Another way to save money, time, and brainpower is to use a crewing service to book domestic and international video service providers local to your shoot. A good crewing service can be invaluable when it comes to (quickly!) finding high-quality crews with the right gear and vision for your project. Not sure how to even go about hiring a trustworthy crewing service? Here are five things you should look for.

 

3. Expect the best, but prepare for the worst

You can get a decent idea of what a production will cost if you have worked on a comparable project, but there are always less obvious costs. Consider ahead of time what costs might come at a premium. If you’re traveling crew, you’ll need to set aside extra time and money for ferrying people and their oversized gear, feeding them, and putting them up. If you need to shoot a particular scene at night, keep in mind the premium crews charge for working overnight.

After you’ve budgeted for every subtle expense you can think of, add line items for the ones you’d bet against happening. If you don’t think “zombie apocalypse” will make it through the budget approval process, call it weather delays or gear failure instead. Whatever you call it, just go ahead build in the extra costs now so an extra 10K due to rain delay or a broken camera doesn’t bring your production to a grinding halt.

Similarly, post-production supervisors should have a backup plan in case money gets taken out of their budget. Since post means “after”, it’s only natural that it will receive what’s left of the budget after everything else has already gone wrong. Expect to work on a shoestring budget and you’ll be either dead on or pleasantly surprised.

Plan ahead, but also be flexible when things change course. Because they will. You’ll be easier to work with (and happier!) if unforeseen circumstances don’t derail you.

Who couldn’t use a little more time and a little less hassle on their next shoot? Barring interruptions from zombies, following these tips and planning ahead will make your next project smoother and more profitable.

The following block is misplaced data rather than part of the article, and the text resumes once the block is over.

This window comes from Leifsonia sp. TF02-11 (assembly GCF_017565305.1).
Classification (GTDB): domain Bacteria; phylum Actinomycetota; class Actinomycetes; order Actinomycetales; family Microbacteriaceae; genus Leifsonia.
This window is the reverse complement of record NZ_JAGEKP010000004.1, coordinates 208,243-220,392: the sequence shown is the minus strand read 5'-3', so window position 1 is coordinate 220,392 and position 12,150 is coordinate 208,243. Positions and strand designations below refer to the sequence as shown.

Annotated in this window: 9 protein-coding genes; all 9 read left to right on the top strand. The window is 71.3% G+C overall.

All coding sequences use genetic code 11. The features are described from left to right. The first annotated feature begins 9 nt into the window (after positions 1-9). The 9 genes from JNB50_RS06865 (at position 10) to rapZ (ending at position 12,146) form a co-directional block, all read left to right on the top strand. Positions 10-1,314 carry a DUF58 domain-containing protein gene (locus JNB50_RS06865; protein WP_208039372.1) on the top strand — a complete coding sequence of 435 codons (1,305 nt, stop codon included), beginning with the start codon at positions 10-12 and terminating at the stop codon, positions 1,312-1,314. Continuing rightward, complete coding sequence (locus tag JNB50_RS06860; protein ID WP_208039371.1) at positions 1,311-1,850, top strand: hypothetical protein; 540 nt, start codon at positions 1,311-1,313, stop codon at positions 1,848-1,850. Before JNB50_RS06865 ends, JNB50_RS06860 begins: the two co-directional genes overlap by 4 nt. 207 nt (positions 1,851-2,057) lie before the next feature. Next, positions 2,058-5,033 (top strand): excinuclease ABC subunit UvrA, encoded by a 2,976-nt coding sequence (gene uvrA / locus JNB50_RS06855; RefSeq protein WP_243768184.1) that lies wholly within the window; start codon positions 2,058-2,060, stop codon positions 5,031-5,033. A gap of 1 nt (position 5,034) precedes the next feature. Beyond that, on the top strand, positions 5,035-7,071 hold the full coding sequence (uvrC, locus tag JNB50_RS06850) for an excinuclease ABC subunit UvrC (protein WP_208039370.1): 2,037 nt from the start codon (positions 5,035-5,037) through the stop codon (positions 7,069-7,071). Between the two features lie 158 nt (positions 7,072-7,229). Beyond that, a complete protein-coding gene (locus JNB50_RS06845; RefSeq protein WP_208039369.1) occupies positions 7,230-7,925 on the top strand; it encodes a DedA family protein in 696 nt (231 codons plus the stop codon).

About Crew Connection

Crew Connection logo

Crew Connection puts a suite of marketing tools at your fingertips. Get your demo reels, stills, gear, awards, and more in front of the biggest clients all over the world—for free. At Crew Connection we pay video and post production providers within 30 days of receiving your invoice so your work and your life are never interrupted. Need live assistance or want to add quality jobs to your pipeline? Our crew coordinators are on call around the clock. Sign Up on Crew Connection, call 303-526-4900, or email info@crewconnection.com.

 

This article was originally posted to productionhub.com. Read the original article here.

5 things you need to look for if you’re considering a crewing service

When you’re managing a media department, you’re expected to be everywhere at once. It’s not enough to keep up with the newest gear; you have to make important decisions in the marketing, finance, and crewing departments, too. You know you’ve found a good online crewing service when it gives you back time in your day by providing several workflow management solutions all in one.

Here’s what to look for in an online crewing service:

 

1. Time savings

How much time would you free up if you could skip fruitless Google searches and find both domestic and international video service providers in just a few clicks? Time is money and a good online crewing service saves you both.

 

2. A rigorous vetting process

Your shoots represent your brand; so you don’t want just any crew on the job. You want the best crew on the job. A good vetting process ensures you’re not just searching a slightly-filtered version of Google. Make sure your crewing service’s database is made up of high-quality crews personally approved by an in-house team of experienced media experts.

 

3. Usability

Most of us have abandoned a tool that would have eventually made our lives easier because it had too much of a learning curve. An intuitive interface eliminates frustration and saves you time now—not in six months, once you’ve mastered a complex system of workarounds. A simple interface that allows you to search by services, gear, and location makes the process feel as easy as ordering a pizza.

 

4. Detail management

Rates, dates, gear, travel, and more. The details surrounding video productions are endless and can make even the most organized person feel like throwing computers and phones out the window. The best online crewing services provide a simple place to manage all of the details, including rate negotiations, messages, and invoices.

 

5. Human touch

Online services take crewing to a whole new level, but in some cases, there’s no replacement for the human touch. It’s nice to be able to pick up the phone if you hit a roadblock or just want to skip the screen for once. The combination of stellar online usability and real-life human backup is hard to beat.
Who couldn’t use a little more time and a little less hassle? A good online crewing service is a way to simplify your workflow and make 2017 smoother and more profitable.